The collection recreates the beauty of Indigo that has been so popular for the last 600 years across the world and is today a household item in the form of blue denims.We have re-interpreted Indigo for Indian customers through the traditional Saree ,kurtas,home furnishing etc.


Many centuries ago, muslin, an object of desire and a symbol of luxury, was the first export that introduced Bengal to the world. Over time, this fabric fell by the wayside, unable to compete with machine-made products and because of lack of support to weavers and insufficient market promotion.

Project Muslin is a revival package for this überfine cotton-thread by the Department of Micro, Small and Medium Enterprises and Textiles, Government of West Bengal. Its primary objective is to revive the muslin industry and ensure that the artisans get remunerative returns and appreciation for their unique skills.

West Bengal produces nearly 55% of the muslin made in India. But out of the thousands of muslin weavers that were once engaged in this craft, just 800 remain. Project Muslin aims to revive and promote Bengal muslin through a holistic approach. Among the steps that are being taken include soft and hard interventions like skill development, technology support, design inputs, product diversification, credit linkage, marketing support and encouraging the rural young to take up the craft.

 The weavers are given special training and introduced to modern designs so that they can produce high quality, marketable products.

Woven Air

The origins of Bengal muslin are more than a thousand years old. Hand woven from uncommonly delicate hand spun yarn, muslin was produced from a cotton plant that grew exclusively along the banks of a certain stretch of the Brahmaputra river.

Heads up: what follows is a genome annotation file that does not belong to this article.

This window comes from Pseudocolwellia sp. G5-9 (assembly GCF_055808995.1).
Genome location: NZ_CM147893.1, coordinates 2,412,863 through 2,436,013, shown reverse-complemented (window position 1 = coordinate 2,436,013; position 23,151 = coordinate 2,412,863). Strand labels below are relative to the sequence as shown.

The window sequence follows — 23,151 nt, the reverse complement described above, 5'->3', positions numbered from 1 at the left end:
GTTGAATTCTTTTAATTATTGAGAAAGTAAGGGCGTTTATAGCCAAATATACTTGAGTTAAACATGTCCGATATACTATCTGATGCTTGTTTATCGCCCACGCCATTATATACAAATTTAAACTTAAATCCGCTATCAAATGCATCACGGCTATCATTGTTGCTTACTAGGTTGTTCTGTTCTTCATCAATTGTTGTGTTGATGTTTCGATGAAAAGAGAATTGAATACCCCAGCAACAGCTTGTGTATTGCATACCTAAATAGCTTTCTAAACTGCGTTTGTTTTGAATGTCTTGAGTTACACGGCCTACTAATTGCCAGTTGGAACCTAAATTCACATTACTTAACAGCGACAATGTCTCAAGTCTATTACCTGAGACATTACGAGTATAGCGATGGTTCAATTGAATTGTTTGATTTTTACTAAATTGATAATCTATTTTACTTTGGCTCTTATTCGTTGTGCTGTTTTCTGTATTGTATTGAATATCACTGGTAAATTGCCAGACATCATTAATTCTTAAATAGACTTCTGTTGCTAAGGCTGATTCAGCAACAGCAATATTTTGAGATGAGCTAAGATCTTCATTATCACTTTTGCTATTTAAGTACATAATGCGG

Bengal’s muslins were exported to far off Rome under the name ‘textalis-ventalis’ – ‘woven air’ and other fancy names like ‘evening dew’ and ‘morning mist’. About 450 BC, Herodotus testified that in Inde “wild trees bore fleece as their fruit, out of which the Indians made their clothes”.  The best quality muslins had such fineness that it was a very highly valued item which only the very rich could afford. Involving highly intricate processes of spinning, weaving, darning and washing, the celebrated muslins of Bengal attained the status of an art. A standard piece of fine Bengal muslin measured 60 feet by 3 feet. This was so sheer that a small hollow bamboo tube could contain a whole piece of the finest muslin. 

The origins of muslin

Archaeologists believe that muslin of the finest weave found from the excavated sites in India was produced during the Indus Valley Civilization about 5000 years ago. But the first documented origin of this finely-woven fabric is from Dhaka (ancient India).

How did muslin get its name?

Some say that the word was derived from Mosul, an old trade centre in Iraq, while others think that muslin was connected with Musulipattam, sometime headquarters of European trading companies in southern India. Muslin is not a Persian word, nor Sanskrit, nor Bengali, so it is very likely that the name Muslin was given by the Europeans to cotton cloth imported by them from Mosul, and when they saw the fine cotton goods of Dhaka, they gave the same name to those fabrics. 

The marketing of muslin

Aggressive marketing is key to the revival of muslin. The romance of the fabric and its legendary lightness and distinctive motifs have to be promoted both in the urban and rural areas. The approach for both these areas are different and unique. The photograph (left) shows the spanking new showroom opened in Kolkata to promote muslin in an urban setting. Rural outlets are being opened too.